Those of you who still think the world is biased against women, take a trip back in time with me two hundred years, to the Regency period where I spend an awful lot of my fictional time.
Readers of regency romance can’t help being aware that the gentlemen’s clubs were enthusiastically patronised by the elite in society. The represented a female-free haven from the stresses and strains of the social season, an environment in which a little male bonding went a long way. Each club epitomised common interests – political, artistic, sporting and military, for example. They were exclusive, sophisticated and steeped in tradition. Most were a collection of several rooms that afforded their members elegant dining, plenty of space to relax and, most importantly of all, gambling—the scourge of the Regency age and beyond.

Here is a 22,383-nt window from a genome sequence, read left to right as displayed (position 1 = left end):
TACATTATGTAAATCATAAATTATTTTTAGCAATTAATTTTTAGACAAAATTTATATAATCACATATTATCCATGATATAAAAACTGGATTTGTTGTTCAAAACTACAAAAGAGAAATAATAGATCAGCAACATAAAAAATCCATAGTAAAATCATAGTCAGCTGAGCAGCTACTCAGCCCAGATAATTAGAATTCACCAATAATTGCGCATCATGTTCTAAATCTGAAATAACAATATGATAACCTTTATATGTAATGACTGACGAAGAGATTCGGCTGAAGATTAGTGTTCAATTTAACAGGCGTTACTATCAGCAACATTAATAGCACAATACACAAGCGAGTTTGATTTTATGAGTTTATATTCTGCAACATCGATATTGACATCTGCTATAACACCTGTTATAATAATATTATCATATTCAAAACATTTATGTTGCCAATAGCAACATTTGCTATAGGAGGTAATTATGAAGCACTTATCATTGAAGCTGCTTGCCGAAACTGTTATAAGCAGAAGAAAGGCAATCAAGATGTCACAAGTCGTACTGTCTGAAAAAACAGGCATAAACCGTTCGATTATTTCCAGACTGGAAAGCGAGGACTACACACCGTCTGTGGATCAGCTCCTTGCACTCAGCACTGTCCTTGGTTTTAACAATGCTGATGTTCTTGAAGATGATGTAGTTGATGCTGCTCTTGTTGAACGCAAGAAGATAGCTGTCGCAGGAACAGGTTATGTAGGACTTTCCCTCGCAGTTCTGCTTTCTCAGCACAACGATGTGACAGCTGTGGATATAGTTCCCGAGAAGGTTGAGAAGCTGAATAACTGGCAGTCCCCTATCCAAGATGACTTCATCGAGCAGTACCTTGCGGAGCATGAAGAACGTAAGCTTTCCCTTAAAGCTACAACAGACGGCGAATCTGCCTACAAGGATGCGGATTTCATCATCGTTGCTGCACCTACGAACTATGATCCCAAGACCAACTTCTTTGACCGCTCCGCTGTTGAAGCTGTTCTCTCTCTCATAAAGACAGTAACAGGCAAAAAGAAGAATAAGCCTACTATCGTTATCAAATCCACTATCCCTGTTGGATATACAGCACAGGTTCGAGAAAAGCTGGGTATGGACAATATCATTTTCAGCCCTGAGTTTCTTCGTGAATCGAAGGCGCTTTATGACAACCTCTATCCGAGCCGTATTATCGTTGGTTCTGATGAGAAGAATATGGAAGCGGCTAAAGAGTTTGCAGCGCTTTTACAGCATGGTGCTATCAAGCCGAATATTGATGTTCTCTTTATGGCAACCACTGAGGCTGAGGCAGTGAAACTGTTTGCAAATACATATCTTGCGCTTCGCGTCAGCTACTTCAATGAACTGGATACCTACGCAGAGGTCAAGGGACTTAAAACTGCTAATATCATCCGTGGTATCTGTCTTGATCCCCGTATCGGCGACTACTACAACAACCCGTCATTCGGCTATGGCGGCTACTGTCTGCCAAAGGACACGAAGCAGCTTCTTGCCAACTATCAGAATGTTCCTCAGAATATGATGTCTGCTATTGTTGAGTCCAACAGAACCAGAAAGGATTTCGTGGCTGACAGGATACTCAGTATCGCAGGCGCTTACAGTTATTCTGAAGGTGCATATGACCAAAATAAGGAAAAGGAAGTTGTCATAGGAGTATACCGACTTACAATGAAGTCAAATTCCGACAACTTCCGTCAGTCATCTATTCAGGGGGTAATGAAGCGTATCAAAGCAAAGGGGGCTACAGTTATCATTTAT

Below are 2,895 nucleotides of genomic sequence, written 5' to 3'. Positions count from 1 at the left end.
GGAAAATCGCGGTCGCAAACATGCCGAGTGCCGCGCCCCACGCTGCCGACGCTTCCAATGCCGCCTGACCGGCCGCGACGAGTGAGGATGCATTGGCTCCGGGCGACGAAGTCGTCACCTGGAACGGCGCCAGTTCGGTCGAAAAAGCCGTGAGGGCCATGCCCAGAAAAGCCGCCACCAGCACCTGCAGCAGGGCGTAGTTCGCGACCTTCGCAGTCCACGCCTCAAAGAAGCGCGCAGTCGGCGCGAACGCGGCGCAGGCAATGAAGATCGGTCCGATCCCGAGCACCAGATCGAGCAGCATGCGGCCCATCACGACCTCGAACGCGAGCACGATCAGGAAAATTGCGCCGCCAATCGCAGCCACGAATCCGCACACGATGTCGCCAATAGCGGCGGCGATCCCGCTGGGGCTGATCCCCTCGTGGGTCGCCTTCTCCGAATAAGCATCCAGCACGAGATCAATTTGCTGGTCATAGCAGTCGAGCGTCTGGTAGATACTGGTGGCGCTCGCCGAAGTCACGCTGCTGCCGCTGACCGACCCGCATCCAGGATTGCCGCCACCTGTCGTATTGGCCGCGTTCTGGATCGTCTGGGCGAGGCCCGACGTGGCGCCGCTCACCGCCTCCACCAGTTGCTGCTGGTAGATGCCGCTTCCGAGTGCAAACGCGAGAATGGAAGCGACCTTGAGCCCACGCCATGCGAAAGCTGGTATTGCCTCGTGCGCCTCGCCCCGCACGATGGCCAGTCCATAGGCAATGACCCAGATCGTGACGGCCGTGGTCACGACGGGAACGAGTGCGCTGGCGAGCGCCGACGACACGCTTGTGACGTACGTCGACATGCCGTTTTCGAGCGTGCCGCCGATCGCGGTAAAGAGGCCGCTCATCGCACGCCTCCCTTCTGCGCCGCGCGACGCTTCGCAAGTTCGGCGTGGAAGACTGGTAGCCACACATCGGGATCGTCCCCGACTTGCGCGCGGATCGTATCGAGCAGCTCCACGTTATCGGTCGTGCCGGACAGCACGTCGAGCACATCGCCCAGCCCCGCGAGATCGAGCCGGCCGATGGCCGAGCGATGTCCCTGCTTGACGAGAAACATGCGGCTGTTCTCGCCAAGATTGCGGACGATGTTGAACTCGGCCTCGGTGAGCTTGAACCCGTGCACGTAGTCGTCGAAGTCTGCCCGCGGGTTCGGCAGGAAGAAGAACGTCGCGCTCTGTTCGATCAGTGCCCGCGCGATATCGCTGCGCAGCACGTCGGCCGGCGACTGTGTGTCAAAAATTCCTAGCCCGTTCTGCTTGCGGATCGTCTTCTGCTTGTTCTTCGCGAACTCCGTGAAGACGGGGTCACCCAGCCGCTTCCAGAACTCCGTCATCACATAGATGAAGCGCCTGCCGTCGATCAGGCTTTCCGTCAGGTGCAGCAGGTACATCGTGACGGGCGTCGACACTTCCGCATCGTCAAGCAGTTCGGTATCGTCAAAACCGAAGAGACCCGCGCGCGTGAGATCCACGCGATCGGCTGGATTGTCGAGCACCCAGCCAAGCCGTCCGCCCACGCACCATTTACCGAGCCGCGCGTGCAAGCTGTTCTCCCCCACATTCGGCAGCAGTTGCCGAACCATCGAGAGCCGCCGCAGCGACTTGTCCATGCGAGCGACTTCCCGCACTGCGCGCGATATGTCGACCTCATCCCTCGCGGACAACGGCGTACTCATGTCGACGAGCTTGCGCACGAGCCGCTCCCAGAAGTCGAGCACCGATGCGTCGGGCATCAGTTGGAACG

The most famous club of all is White’s. It started life in 1693 as a public coffee house but after being burned down in 1753, it moved to St. James Street, where it still exists today. Beau Brummel immortalised the place when he sat in the famous bow-windows and passed judgement on the fashion sense of the passing gentry.
Boodles established itself as a political club but Brooks was far more popular during the Regency years since it was best known for its gambling. Charles Fox is reputed to have played for twenty-two hours straight, losing 11,000 guineas – a fortune. Overcome by debt, he was apparently so popular that his fellow members helped him out.
It’s a testament to the bond between members that even as recently as 1973, when Lord Lucan allegedly killed his children’s nanny in mistake for his wife, the members of his elite gaming club closed ranks to shield him from the full force of the law. Perhaps they succeeded because he’d never been seen since. Well, not officially anyway.